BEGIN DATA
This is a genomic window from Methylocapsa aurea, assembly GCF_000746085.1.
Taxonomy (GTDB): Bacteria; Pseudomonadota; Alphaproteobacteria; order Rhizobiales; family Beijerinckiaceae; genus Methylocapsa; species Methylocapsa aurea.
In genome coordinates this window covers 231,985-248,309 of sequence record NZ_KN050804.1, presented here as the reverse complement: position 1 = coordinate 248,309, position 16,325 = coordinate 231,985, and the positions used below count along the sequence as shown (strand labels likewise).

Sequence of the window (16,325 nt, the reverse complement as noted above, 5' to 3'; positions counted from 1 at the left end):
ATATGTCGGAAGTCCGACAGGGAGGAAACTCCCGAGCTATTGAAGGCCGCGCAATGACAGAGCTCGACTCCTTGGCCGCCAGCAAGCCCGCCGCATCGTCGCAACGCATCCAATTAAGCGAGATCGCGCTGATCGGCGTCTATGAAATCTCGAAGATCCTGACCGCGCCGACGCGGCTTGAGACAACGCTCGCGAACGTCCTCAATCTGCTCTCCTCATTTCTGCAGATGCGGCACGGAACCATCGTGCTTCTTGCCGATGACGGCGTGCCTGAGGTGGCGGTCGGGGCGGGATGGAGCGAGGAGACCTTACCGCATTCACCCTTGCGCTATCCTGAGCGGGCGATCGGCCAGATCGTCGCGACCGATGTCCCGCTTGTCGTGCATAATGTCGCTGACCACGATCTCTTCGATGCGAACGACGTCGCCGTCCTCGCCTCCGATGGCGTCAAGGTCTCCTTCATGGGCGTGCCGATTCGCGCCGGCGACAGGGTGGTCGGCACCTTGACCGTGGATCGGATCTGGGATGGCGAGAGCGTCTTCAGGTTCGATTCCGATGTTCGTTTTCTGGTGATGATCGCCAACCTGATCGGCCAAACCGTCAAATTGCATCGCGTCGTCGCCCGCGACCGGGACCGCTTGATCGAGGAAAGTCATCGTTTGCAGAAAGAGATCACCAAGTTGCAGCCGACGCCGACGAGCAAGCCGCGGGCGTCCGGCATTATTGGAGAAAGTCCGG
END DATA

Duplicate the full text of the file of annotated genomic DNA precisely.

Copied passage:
This is a genomic window from Methylocapsa aurea, assembly GCF_000746085.1.
Taxonomy (GTDB): Bacteria; Pseudomonadota; Alphaproteobacteria; order Rhizobiales; family Beijerinckiaceae; genus Methylocapsa; species Methylocapsa aurea.
In genome coordinates this window covers 231,985-248,309 of sequence record NZ_KN050804.1, presented here as the reverse complement: position 1 = coordinate 248,309, position 16,325 = coordinate 231,985, and the positions used below count along the sequence as shown (strand labels likewise).

Sequence of the window (16,325 nt, the reverse complement as noted above, 5' to 3'; positions counted from 1 at the left end):
ATATGTCGGAAGTCCGACAGGGAGGAAACTCCCGAGCTATTGAAGGCCGCGCAATGACAGAGCTCGACTCCTTGGCCGCCAGCAAGCCCGCCGCATCGTCGCAACGCATCCAATTAAGCGAGATCGCGCTGATCGGCGTCTATGAAATCTCGAAGATCCTGACCGCGCCGACGCGGCTTGAGACAACGCTCGCGAACGTCCTCAATCTGCTCTCCTCATTTCTGCAGATGCGGCACGGAACCATCGTGCTTCTTGCCGATGACGGCGTGCCTGAGGTGGCGGTCGGGGCGGGATGGAGCGAGGAGACCTTACCGCATTCACCCTTGCGCTATCCTGAGCGGGCGATCGGCCAGATCGTCGCGACCGATGTCCCGCTTGTCGTGCATAATGTCGCTGACCACGATCTCTTCGATGCGAACGACGTCGCCGTCCTCGCCTCCGATGGCGTCAAGGTCTCCTTCATGGGCGTGCCGATTCGCGCCGGCGACAGGGTGGTCGGCACCTTGACCGTGGATCGGATCTGGGATGGCGAGAGCGTCTTCAGGTTCGATTCCGATGTTCGTTTTCTGGTGATGATCGCCAACCTGATCGGCCAAACCGTCAAATTGCATCGCGTCGTCGCCCGCGACCGGGACCGCTTGATCGAGGAAAGTCATCGTTTGCAGAAAGAGATCACCAAGTTGCAGCCGACGCCGACGAGCAAGCCGCGGGCGTCCGGCATTATTGGAGAAAGTCCGG